Monday, April 07, 2008

The Philosophy of Computing Platforms (Part 1)

An historical overview about how we got to this point ...

"The Beauty and The Beast: the Age of Commodity Computing

"Why is the Mac immune to criticism on Application Integration at the Operating System Level?" I was asked this question over at twitter by @digitalfilipino in response to my posting this link by thebetaguy.com on Windows 7 development. What follows is my train of thought on the matter.

Is the fundamental difference between platforms all about philosophy and human nature?

The story began, a long time ago, in a time, far, far away. There were two Steves, a Paul and a Bill. The age of the minicomputer was on. Steve Jobs and Steve Wozniak started a small business upstart called Apple that sold computers. Bill Gates and Paul Allen on the other hand began a software company called Microsoft, founded to sell BASIC interpreters.

Even back then, the startling differences in their corporate philosophies was evident and those differences would shape not just their companies, the information technology industry but society at large. Apple was always an integrated company, shaped by the vision and natural salesmanship and personality of Steve Jobs and driven by the engineering genius of Woz. Apple since its inception has been a synergy of those great things. And Microsoft? Its relentless software focus, and core geek philosophy of its founders would take shape in the very operating system which they would use to dominate the world.

PCs for everyone was the dream but it wasn't until the early 1980s that computers started to become commodities and enter the mainstream. Enter the IBM PC.

Before the InterWeb, PCs were islands onto themselves. No one bothered with wires, Lans and Wifis. Want data passed between computers? Someone hands you a disk. You used those archaic devices called "Floppy disks". Call 'em the precursors of the CD, the usb flash drive. The PC as was the Apple before it, was birthed by the Philosophy of the age: do it yourself computers. The difference was, the PC was an Open Architecture meaning anybody could simply design hardware that could work with the PC.

By creating an Open Architecture, IBM had created what we call today, a "community". People would come in, design a hardware that would work for the PC because the standard was freely available to everyone and no matter who manufactured the PC, that device was guaranteed to work. The appeal was that anybody could build a PC from scratch to do what they want it to do.

A computer without software is like a human without a soul, without a consciousness thus, merely a pile of wires, silicon and plastic.

Operating Systems are the consciousness and unconsciousness in humans. Part of it directs everything we humans want the computer to do. Operating Systems know where to write a piece of data into the drive. It tells the DVD-ROM the instructions to spin when we humans want to watch a movie. It knows that the keyboard is a keyboard and not a mouse. It translates our keyboard and mouse interaction into what the computer could do.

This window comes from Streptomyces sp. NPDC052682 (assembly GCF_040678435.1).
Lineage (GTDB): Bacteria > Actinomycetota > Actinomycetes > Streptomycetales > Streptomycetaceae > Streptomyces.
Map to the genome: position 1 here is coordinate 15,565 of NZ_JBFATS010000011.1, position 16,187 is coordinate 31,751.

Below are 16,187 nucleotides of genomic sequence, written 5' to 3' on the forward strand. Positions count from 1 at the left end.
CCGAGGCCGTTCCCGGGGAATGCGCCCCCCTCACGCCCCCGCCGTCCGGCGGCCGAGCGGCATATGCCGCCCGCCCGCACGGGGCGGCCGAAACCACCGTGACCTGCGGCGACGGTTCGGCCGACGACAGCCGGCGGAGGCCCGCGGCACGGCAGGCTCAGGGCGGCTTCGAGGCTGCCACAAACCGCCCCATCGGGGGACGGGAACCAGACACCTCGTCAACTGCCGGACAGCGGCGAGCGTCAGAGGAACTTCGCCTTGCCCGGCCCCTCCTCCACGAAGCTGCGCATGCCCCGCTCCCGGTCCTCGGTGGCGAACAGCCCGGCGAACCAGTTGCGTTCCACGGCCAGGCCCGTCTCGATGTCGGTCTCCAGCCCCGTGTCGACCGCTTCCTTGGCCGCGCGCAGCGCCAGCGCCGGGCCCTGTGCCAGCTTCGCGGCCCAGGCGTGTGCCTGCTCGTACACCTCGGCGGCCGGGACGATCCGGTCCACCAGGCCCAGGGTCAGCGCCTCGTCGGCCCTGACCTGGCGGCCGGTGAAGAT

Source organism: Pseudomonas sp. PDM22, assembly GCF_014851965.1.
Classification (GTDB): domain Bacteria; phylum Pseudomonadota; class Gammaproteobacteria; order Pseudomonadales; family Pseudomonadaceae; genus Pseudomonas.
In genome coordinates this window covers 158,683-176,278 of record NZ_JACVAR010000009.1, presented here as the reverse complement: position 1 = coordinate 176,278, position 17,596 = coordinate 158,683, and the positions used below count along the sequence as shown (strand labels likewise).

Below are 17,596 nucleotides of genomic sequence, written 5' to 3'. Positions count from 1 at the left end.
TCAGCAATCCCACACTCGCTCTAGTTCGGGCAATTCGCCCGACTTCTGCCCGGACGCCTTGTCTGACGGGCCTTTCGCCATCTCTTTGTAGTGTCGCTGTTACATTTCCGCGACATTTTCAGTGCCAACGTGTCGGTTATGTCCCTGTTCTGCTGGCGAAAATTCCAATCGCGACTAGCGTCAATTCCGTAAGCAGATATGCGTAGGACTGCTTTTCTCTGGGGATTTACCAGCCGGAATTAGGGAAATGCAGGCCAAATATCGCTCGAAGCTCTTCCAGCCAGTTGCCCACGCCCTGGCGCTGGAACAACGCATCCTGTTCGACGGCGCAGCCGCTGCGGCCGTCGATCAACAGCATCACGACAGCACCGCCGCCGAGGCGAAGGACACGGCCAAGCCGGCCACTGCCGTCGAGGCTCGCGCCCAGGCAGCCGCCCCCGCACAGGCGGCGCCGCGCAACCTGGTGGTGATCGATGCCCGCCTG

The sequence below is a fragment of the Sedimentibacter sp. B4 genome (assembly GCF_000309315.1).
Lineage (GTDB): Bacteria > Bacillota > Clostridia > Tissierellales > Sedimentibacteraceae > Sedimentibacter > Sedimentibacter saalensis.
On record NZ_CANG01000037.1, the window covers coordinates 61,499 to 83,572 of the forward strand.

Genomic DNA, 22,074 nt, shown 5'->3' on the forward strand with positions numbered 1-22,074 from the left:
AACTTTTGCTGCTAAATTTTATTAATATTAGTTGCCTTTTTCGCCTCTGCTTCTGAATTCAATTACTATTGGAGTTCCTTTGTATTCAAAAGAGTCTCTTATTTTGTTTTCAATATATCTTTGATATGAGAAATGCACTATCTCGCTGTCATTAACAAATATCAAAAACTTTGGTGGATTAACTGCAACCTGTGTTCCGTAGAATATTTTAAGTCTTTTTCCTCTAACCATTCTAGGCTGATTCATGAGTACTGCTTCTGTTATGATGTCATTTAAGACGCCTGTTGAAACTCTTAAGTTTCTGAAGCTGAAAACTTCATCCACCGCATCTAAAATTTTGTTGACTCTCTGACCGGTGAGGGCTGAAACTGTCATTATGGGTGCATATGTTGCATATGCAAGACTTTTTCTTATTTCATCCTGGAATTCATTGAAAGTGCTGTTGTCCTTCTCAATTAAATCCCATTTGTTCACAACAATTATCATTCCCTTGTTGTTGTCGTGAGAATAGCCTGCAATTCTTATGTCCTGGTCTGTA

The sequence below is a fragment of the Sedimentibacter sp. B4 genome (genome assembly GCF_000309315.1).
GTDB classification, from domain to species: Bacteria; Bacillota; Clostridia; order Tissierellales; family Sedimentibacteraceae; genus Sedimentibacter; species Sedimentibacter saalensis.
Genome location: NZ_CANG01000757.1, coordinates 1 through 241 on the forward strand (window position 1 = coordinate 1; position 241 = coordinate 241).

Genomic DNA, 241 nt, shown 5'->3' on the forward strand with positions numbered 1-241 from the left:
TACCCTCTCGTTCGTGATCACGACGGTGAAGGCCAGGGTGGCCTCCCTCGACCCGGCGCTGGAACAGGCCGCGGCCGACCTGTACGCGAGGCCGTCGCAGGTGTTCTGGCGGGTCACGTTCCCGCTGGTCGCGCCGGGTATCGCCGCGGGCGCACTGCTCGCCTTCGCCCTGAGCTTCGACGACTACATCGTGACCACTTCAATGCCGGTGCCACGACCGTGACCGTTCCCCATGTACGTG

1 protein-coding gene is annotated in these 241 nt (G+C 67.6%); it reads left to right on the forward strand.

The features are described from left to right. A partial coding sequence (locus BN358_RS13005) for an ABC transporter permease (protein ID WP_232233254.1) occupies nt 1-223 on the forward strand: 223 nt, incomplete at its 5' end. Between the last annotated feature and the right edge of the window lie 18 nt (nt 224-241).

So IBM at the dawn of the PC era, needed an Operating System to run the computer. In a bit of luck or faith for one Redmond company, the Operating System was subcontracted by IBM to Microsoft. This Operating System wasn't an Open Architecture as the PC was. Nobody cared back in the day about that. People were perfectly happy that Microsoft kept the OS growing. It didn't even talk to other computers as our computers do today. The network was farther off into the future.

The explosion of the PC hardware because it was an Open Architecture sent entrepreneurs building their own version of the PC. Businesses sprung like mushrooms building devices for the PC. There were video cards, and sound cards and hard drives were soon mainstream. It was like a sprawling bazaar where people could mix and match hardware. This Openness helped create business. By seeding the world with PC hardware, IBM had made possible the commodification of computers. But all of this hardware had to talk to the computer. Microsoft's Operating System needed to know all of those diverse devices. Want your sound card to play on every PC in the world? You had to write a device driver for Microsoft's Operating System.

And where was the nascent Internet of the time? It was silently cooking the back rooms of Universities, through copper wires and phone lines, through Electronic Bulletin Boards, ARPANET and USENET what would eventually become the web remained in the providence of hackers and university researchers."    (Continued via big mango)    [Usability Resources]

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